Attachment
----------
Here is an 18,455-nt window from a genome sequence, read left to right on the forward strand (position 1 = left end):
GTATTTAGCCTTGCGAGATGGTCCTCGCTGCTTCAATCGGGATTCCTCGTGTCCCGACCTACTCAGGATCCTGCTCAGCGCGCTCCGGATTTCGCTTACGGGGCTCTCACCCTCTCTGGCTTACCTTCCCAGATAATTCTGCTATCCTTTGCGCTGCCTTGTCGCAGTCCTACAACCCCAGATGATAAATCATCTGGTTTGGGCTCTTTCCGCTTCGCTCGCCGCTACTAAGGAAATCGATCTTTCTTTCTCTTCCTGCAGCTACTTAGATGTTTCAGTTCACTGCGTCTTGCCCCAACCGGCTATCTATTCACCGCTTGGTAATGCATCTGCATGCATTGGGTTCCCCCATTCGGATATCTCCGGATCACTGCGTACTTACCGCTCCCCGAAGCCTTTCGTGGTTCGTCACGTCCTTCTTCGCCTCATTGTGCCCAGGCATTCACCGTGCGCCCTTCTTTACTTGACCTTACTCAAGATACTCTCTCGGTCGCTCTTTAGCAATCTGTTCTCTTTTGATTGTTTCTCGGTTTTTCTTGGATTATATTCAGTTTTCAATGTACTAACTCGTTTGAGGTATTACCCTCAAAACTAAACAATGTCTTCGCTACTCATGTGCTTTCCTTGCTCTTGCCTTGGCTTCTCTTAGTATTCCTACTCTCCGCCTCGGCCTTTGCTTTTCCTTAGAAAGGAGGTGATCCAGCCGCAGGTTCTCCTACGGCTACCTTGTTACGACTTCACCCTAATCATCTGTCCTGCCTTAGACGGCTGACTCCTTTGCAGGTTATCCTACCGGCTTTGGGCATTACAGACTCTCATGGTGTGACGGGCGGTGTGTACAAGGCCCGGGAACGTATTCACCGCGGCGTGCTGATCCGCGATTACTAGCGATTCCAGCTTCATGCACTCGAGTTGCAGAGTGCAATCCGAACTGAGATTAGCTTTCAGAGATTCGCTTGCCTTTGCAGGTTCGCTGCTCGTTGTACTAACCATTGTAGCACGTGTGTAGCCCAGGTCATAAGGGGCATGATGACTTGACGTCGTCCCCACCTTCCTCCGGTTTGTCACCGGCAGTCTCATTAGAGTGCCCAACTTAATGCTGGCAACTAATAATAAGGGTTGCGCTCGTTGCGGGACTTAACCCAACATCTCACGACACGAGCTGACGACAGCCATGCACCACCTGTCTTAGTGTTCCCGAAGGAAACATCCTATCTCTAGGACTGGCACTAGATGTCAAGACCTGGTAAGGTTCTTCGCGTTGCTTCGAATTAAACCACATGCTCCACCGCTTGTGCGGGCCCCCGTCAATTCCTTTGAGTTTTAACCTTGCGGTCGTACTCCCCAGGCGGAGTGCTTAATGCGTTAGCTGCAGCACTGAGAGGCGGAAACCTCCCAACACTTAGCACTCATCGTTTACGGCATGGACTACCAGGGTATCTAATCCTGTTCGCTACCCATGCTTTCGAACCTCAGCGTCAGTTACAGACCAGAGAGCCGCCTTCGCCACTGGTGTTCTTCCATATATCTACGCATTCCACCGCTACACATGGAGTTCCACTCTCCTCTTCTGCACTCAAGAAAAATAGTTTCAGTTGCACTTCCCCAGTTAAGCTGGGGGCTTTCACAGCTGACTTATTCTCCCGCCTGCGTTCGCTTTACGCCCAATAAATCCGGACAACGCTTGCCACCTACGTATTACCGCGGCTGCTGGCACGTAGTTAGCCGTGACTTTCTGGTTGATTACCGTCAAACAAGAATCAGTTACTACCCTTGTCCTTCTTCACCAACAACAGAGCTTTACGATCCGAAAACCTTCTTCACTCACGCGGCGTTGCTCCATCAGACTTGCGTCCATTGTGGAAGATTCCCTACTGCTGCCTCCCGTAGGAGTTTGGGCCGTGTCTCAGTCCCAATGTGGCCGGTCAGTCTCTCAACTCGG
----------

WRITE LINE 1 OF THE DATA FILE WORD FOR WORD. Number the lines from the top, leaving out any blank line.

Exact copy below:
Here is an 18,455-nt window from a genome sequence, read left to right on the forward strand (position 1 = left end):